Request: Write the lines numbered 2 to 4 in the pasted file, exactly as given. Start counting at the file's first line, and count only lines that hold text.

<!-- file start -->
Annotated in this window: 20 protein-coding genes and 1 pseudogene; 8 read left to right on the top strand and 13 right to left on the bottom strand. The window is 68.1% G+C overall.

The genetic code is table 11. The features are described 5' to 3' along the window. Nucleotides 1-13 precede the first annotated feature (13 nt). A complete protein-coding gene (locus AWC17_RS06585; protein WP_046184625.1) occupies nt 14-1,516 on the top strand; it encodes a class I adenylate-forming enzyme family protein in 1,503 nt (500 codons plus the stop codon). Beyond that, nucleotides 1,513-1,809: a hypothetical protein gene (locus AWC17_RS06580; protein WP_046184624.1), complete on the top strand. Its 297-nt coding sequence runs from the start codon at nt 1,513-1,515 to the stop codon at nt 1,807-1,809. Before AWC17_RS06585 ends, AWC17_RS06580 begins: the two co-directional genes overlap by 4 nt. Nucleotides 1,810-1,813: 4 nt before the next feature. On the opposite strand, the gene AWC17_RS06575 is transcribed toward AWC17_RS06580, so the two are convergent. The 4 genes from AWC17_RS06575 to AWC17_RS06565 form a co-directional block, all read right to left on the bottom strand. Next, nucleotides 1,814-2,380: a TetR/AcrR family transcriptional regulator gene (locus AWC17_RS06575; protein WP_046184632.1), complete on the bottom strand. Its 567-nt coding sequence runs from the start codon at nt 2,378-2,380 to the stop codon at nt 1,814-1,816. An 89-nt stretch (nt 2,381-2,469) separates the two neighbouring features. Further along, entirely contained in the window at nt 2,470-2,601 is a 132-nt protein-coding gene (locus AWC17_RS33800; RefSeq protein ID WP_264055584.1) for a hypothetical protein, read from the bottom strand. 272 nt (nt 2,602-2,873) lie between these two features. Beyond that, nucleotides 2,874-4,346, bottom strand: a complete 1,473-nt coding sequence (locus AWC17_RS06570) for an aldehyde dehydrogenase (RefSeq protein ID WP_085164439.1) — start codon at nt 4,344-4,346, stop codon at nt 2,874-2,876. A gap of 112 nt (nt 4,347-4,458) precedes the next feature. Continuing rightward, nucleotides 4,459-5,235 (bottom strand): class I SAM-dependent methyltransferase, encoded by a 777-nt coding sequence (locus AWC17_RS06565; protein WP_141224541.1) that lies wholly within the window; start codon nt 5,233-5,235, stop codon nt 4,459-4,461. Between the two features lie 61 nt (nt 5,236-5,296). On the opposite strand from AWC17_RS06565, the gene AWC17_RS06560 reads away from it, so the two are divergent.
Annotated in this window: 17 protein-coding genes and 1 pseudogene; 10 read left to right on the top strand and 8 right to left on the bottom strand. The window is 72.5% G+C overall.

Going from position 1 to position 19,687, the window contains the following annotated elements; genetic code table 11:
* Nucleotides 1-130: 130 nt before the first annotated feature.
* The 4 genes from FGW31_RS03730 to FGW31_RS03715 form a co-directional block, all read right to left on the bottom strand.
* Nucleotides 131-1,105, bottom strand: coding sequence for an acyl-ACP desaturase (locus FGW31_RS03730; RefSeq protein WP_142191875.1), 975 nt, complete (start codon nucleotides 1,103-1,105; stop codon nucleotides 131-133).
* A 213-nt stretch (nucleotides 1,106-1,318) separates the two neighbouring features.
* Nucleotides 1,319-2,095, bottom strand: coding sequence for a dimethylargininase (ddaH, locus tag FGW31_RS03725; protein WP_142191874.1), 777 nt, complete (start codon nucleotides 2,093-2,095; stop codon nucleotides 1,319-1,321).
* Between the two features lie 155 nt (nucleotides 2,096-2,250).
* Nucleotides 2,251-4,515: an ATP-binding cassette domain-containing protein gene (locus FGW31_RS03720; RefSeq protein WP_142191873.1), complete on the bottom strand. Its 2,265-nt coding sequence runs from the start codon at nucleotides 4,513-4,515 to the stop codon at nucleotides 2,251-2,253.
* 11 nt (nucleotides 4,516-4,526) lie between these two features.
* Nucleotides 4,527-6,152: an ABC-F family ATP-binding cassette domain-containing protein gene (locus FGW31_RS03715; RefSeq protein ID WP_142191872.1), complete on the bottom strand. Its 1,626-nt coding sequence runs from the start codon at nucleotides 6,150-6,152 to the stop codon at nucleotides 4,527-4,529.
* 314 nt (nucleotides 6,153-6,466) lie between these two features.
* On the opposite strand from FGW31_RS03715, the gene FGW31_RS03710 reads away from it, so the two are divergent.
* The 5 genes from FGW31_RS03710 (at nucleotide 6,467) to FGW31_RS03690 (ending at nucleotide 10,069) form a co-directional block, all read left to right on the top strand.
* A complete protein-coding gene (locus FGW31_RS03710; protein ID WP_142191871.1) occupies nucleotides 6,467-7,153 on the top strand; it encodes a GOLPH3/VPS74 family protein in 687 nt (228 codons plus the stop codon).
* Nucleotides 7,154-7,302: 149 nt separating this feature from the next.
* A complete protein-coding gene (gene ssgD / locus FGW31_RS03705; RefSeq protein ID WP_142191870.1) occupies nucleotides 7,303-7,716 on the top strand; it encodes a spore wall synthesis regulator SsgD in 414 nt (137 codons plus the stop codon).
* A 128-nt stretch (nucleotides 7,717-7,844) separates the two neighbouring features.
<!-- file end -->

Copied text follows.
The genetic code is table 11. The features are described 5' to 3' along the window. Nucleotides 1-13 precede the first annotated feature (13 nt). A complete protein-coding gene (locus AWC17_RS06585; protein WP_046184625.1) occupies nt 14-1,516 on the top strand; it encodes a class I adenylate-forming enzyme family protein in 1,503 nt (500 codons plus the stop codon). Beyond that, nucleotides 1,513-1,809: a hypothetical protein gene (locus AWC17_RS06580; protein WP_046184624.1), complete on the top strand. Its 297-nt coding sequence runs from the start codon at nt 1,513-1,515 to the stop codon at nt 1,807-1,809. Before AWC17_RS06585 ends, AWC17_RS06580 begins: the two co-directional genes overlap by 4 nt. Nucleotides 1,810-1,813: 4 nt before the next feature. On the opposite strand, the gene AWC17_RS06575 is transcribed toward AWC17_RS06580, so the two are convergent. The 4 genes from AWC17_RS06575 to AWC17_RS06565 form a co-directional block, all read right to left on the bottom strand. Next, nucleotides 1,814-2,380: a TetR/AcrR family transcriptional regulator gene (locus AWC17_RS06575; protein WP_046184632.1), complete on the bottom strand. Its 567-nt coding sequence runs from the start codon at nt 2,378-2,380 to the stop codon at nt 1,814-1,816. An 89-nt stretch (nt 2,381-2,469) separates the two neighbouring features. Further along, entirely contained in the window at nt 2,470-2,601 is a 132-nt protein-coding gene (locus AWC17_RS33800; RefSeq protein ID WP_264055584.1) for a hypothetical protein, read from the bottom strand. 272 nt (nt 2,602-2,873) lie between these two features. Beyond that, nucleotides 2,874-4,346, bottom strand: a complete 1,473-nt coding sequence (locus AWC17_RS06570) for an aldehyde dehydrogenase (RefSeq protein ID WP_085164439.1) — start codon at nt 4,344-4,346, stop codon at nt 2,874-2,876. A gap of 112 nt (nt 4,347-4,458) precedes the next feature. Continuing rightward, nucleotides 4,459-5,235 (bottom strand): class I SAM-dependent methyltransferase, encoded by a 777-nt coding sequence (locus AWC17_RS06565; protein WP_141224541.1) that lies wholly within the window; start codon nt 5,233-5,235, stop codon nt 4,459-4,461. Between the two features lie 61 nt (nt 5,236-5,296). On the opposite strand from AWC17_RS06565, the gene AWC17_RS06560 reads away from it, so the two are divergent.
Annotated in this window: 17 protein-coding genes and 1 pseudogene; 10 read left to right on the top strand and 8 right to left on the bottom strand. The window is 72.5% G+C overall.

Going from position 1 to position 19,687, the window contains the following annotated elements; genetic code table 11: